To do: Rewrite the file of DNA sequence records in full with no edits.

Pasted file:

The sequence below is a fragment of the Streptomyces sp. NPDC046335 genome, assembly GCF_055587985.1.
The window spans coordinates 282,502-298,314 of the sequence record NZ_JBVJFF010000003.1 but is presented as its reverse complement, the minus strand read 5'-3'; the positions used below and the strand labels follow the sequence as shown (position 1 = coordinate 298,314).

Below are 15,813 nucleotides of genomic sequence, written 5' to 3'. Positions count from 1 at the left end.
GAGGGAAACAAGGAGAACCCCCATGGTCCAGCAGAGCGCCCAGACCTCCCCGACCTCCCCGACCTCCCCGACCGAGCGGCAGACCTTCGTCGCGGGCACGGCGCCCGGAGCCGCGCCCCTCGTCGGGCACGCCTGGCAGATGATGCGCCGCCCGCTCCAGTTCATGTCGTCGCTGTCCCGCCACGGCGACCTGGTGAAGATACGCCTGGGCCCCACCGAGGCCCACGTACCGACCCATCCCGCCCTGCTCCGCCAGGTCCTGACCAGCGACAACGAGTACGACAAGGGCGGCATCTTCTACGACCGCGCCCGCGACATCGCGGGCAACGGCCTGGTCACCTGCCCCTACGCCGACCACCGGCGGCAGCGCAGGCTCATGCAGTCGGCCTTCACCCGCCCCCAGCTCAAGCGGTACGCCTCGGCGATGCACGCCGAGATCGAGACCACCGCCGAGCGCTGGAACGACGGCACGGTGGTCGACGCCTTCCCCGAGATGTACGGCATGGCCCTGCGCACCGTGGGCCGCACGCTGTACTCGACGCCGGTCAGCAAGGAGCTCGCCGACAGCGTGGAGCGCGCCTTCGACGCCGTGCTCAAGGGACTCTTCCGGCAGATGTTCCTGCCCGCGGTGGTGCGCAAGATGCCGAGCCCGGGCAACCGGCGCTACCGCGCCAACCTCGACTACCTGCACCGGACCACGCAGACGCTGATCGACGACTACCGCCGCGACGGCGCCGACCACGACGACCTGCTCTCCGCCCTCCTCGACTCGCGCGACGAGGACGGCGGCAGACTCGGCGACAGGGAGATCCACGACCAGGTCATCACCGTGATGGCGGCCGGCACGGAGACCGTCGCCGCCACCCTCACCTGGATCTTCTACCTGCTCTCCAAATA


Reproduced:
The sequence below is a fragment of the Streptomyces sp. NPDC046335 genome, assembly GCF_055587985.1.
The window spans coordinates 282,502-298,314 of the sequence record NZ_JBVJFF010000003.1 but is presented as its reverse complement, the minus strand read 5'-3'; the positions used below and the strand labels follow the sequence as shown (position 1 = coordinate 298,314).

Below are 15,813 nucleotides of genomic sequence, written 5' to 3'. Positions count from 1 at the left end.
GAGGGAAACAAGGAGAACCCCCATGGTCCAGCAGAGCGCCCAGACCTCCCCGACCTCCCCGACCTCCCCGACCGAGCGGCAGACCTTCGTCGCGGGCACGGCGCCCGGAGCCGCGCCCCTCGTCGGGCACGCCTGGCAGATGATGCGCCGCCCGCTCCAGTTCATGTCGTCGCTGTCCCGCCACGGCGACCTGGTGAAGATACGCCTGGGCCCCACCGAGGCCCACGTACCGACCCATCCCGCCCTGCTCCGCCAGGTCCTGACCAGCGACAACGAGTACGACAAGGGCGGCATCTTCTACGACCGCGCCCGCGACATCGCGGGCAACGGCCTGGTCACCTGCCCCTACGCCGACCACCGGCGGCAGCGCAGGCTCATGCAGTCGGCCTTCACCCGCCCCCAGCTCAAGCGGTACGCCTCGGCGATGCACGCCGAGATCGAGACCACCGCCGAGCGCTGGAACGACGGCACGGTGGTCGACGCCTTCCCCGAGATGTACGGCATGGCCCTGCGCACCGTGGGCCGCACGCTGTACTCGACGCCGGTCAGCAAGGAGCTCGCCGACAGCGTGGAGCGCGCCTTCGACGCCGTGCTCAAGGGACTCTTCCGGCAGATGTTCCTGCCCGCGGTGGTGCGCAAGATGCCGAGCCCGGGCAACCGGCGCTACCGCGCCAACCTCGACTACCTGCACCGGACCACGCAGACGCTGATCGACGACTACCGCCGCGACGGCGCCGACCACGACGACCTGCTCTCCGCCCTCCTCGACTCGCGCGACGAGGACGGCGGCAGACTCGGCGACAGGGAGATCCACGACCAGGTCATCACCGTGATGGCGGCCGGCACGGAGACCGTCGCCGCCACCCTCACCTGGATCTTCTACCTGCTCTCCAAATA